The upper portions of Figures 4A, 4B, and 4C show the geographic distribution of the sample locations and their 40Ar/39Ar ages for the three areas. The figures illustrate areas where sample locations have been clustered. The most extreme case is near Durango City (Fig. 4C), where the transect map is expanded to show the ages adjacent to their sampling points. Elsewhere, a concentration north of Chihuahua City (Fig. 4B) is dominated by samples with ca. 45 Ma ages, mostly from the Majalca Canyon area (Table 3). Also evident are areas where sampling is sparse or absent, such as west of Durango City, where few of the tuffs carry potassium feldspar phenocrysts, and north of Durango City, where there is a gap in geologic map coverage (Fig. 4C). Another sparsely sampled area is to the west of Cuauhtémoc in area 1 (Fig. 4A), where the calc-alkaline units lacked phenocrysts of sanidine and/or anorthoclase.

The bottom portions of the three parts of Figure 4 show the ages projected onto a line parallel to the orientation of the transects, including the jog in direction of area 3. Note that some K-Ar plagioclase and biotite ages and some U-Pb zircon ages with inferior precision have been added to Figures 4A and 4C, to show the full distribution of known ages for ignimbrites.

The oldest ages, those between 44 and 46 Ma, are located primarily in area 2, with a strong concentration north of Chihuahua City (Fig. 4B). Ignimbrites with ages above 40 Ma occur sparsely farther north in area 2, in the easternmost part of area 1 within 100 km of Chihuahua City (shown primarily by the U-Pb ages in Fig. 4A), and in the northeastern part of area 3 (Fig. 4C). All of these locations are along the eastern margin of the Sierra Madre Occidental volcanic field, where the basal ignimbrites pinch out against preexisting folds produced during the Laramide inversion of the Mesozoic strata of the Chihuahua basin. It is possible that ignimbrites of this oldest age interval may be concealed beneath younger volcanic rocks for some distance to the west in area 1, where the base of the volcanic section has not been observed. In the northern portion of area 2 (Fig. 4B), there is a complex of intercalated rhyolitic plugs, flows, and ignimbrites (Gallego rhyolites) that is ca. 38 Ma in age (Fig. 4B). This age and eruptive style appear to be unique for the areas that we have studied within the northern and central Sierra Madre Occidental volcanic field.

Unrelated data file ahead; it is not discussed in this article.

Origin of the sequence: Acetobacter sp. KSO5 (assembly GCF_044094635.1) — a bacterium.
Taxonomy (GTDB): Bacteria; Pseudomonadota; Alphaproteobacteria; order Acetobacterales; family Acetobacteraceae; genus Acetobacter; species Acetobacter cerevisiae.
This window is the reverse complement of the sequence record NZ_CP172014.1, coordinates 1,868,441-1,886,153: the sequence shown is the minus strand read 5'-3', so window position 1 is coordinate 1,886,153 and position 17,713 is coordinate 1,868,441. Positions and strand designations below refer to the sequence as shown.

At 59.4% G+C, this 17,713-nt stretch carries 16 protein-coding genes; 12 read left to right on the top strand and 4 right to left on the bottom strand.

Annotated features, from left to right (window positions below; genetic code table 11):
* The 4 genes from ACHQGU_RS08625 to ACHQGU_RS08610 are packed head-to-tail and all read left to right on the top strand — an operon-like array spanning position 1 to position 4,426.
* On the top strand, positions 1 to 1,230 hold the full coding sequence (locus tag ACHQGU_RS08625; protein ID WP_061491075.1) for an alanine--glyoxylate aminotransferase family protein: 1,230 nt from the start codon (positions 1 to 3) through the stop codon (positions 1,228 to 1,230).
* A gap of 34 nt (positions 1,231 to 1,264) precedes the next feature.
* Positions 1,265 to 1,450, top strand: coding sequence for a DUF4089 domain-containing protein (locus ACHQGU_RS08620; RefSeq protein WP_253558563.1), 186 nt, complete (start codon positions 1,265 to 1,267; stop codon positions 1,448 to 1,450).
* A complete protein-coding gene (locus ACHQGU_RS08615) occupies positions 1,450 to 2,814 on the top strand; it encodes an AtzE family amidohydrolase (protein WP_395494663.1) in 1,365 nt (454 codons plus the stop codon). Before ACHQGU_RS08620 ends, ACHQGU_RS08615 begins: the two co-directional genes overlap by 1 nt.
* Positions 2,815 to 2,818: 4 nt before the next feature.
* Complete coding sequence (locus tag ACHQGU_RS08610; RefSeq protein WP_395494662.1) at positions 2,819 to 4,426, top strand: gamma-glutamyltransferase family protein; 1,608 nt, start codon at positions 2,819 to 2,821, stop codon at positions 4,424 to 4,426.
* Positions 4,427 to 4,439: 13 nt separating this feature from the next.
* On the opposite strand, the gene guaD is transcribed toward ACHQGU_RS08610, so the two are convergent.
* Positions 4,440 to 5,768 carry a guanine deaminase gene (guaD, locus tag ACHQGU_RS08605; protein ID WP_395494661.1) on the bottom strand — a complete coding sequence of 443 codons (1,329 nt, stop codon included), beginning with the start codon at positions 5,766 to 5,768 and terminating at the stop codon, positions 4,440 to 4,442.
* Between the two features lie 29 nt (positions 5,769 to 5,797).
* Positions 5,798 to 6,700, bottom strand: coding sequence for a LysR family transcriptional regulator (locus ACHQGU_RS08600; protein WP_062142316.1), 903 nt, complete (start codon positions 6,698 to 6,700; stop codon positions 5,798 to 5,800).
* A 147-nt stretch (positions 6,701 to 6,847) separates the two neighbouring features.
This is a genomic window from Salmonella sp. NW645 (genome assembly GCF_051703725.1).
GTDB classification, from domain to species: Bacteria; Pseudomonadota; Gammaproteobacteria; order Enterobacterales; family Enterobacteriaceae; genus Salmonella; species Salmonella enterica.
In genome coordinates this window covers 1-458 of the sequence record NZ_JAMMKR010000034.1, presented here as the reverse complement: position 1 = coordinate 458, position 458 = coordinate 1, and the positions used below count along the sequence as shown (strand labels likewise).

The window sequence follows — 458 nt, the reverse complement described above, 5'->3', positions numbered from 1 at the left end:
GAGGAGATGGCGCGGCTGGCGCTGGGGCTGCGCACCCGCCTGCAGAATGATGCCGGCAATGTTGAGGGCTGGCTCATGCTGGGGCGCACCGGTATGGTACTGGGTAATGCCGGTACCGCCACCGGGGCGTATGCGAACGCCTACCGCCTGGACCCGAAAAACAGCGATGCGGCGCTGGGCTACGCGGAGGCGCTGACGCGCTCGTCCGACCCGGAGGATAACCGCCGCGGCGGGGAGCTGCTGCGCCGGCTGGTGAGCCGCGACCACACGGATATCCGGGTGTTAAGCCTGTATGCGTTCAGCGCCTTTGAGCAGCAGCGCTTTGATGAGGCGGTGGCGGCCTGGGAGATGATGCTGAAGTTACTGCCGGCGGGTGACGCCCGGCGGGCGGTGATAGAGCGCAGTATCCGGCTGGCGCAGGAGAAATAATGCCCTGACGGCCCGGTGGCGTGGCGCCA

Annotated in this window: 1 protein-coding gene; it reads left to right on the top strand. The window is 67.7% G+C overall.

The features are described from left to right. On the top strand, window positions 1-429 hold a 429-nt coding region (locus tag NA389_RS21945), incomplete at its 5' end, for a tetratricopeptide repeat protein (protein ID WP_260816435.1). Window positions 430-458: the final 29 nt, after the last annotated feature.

Beginning at ca. 36 Ma, ignimbrite eruptions became more intense and widespread in area 1 (Fig. 4A). There is a concentration of ages between 36 and 35 Ma throughout the eastern 100 km of the area. Scattered ages obtained from near Tomochic and west of Yécora indicate that activity as old as 36 Ma could be present but unexposed across the entire width of the Sierra Madre Occidental. Certainly, ignimbrites of age between 33.9 and 32.4 Ma can be found across the entire width of the Sierra Madre Occidental from south of Chihuahua City to the western margin of area 1 (Fig. 4A). However, between Tomochic and Yécora, these are represented only by the Vista tuff. Rocks of this age are absent from area 2 and also possibly from area 3.